An emergency kit for newly distributed teams
Those that know me, know I’m somewhat of a remote work advocate. For years, I’ve been praising the steady evolution away from the centralized office. We hire smart adults and we let them organize their work the way they see fit. They know best. Our office is optional.
In the last three years, distributed teams have started to become the norm, at least in certain industries. On Everett Rogers’ famous Innovation Adoption Curve, we’re clearly seeing a steady growth of the Early Majority. That is, until a few weeks ago.
The COVID-19 pandemic is forcing otherwise reluctant companies to move to a distributed workforce. They’re going from 0 to 100 in a matter of days. I was a fan of the steady evolution. I do not like the brutal revolution we are facing today. This is not healthy. Yet here we are.
Usually, I advise companies individually, case-by-case. Everyone is different, everything depends. Today, I’d like to take a different approach.
Let’s say you’re a leader that has not invested time in a distributed workforce. Every one of your employees is at home all of a sudden. You’ll need a crash course to get this started. You don’t have much time, so I’ve prepared a very opinionated practical guide to get to at least 75% in a day.
Hope this helps.
No tool is a silver bullet. You could and should spend weeks investigating the best tool for your company. You don’t have the time.
Slack gives you monthly subscriptions and buys you the time to investigate the perfect match. Use it for the first months, cancel it when you’ve found something better.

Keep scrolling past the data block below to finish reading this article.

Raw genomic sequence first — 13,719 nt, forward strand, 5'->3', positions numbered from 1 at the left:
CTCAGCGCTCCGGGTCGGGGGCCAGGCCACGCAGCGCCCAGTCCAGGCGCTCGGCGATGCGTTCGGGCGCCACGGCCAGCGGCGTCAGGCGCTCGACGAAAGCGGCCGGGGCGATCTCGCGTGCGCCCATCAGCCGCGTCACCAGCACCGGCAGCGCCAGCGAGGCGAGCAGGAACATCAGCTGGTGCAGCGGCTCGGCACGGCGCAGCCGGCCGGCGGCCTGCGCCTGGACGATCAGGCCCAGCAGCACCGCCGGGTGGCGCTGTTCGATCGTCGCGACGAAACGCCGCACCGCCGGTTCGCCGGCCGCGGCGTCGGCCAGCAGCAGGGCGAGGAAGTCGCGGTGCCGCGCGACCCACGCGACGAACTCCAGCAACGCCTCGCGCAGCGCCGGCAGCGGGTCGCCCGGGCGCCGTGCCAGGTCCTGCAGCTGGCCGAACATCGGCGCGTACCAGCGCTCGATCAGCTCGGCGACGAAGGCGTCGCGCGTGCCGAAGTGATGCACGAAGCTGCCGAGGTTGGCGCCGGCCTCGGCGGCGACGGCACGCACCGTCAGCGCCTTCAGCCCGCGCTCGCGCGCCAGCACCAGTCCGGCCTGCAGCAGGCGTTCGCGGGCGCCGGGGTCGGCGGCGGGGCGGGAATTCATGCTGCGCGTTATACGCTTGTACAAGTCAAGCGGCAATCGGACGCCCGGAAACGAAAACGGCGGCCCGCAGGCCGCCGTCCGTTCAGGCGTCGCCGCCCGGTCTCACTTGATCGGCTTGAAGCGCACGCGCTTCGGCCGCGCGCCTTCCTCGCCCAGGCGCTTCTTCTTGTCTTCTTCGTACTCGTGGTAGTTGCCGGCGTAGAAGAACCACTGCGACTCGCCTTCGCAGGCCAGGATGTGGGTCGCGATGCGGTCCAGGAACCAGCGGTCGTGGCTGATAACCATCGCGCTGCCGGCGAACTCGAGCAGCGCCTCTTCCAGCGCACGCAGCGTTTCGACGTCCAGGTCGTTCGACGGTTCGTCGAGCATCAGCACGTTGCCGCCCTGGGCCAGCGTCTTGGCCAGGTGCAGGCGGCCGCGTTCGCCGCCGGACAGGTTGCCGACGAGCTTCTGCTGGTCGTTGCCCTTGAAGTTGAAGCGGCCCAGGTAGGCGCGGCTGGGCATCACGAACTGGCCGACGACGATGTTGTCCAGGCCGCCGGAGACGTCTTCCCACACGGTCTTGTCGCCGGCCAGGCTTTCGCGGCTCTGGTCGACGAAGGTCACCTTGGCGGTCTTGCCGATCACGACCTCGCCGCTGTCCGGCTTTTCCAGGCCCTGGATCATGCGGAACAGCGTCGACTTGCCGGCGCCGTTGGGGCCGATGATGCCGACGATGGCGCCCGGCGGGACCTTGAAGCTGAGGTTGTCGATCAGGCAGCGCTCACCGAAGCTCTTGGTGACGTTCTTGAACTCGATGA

Slack is like a virtual office. It’s chat, video conversations, screen sharing and file sharing in one. It allows your team to work with one new tool instead of getting used to a plethora of new apps.
Be the conductor
As a leader, you must make sure everyone knows what they need to work on. Communication starts with you and it’s your job to make sure everyone is included. Micromanage a bit more until your team members indicate that they’ve got it. This phase should last no more than 2 weeks.
Fewer, smaller meetings
Don’t take your meeting culture online. It’s the number one reason people think remote doesn’t work. There is almost never a good reason for a 6 person Zoom call.
Find alternatives. That team update could be a video. Discussing that new idea could be a blog post.
If you have to video-meet, keep the group small and stick to one topic at a time. Keep all-hands real-time meetings to an absolute minimum.
Start a weekly newsletter
At the end of each week, send your team an e-mail. This is what we’ve accomplished. We’re struggling but we’ll get there. Jane is out next week but there is follow-up for her projects. This is what we’ll do next week.
Most of your team members will sit at their kitchen table and will feel a bit detached from the overall picture. Make sure they are kept up to date and included in a non-intrusive way.
A newsletter is an ideal tool. It allows you to reach out to the group but gives team members the chance to reply in private. This is an essential feedback capturing device. Use it.
Schedule a 15-minute weekly telephone call with each of your team members. Not to ask for status, not to brief them on their next project. Just to hear how they are holding on. Servant leadership really is the key to surviving this.
By no means is this a perfect list. In normal circumstances, we would spend months moving towards a distributed team with a communication style that works for your company. We don’t have that time.
Set up an emergency system and buy yourself time to come up with the real plan.
You’ve got this.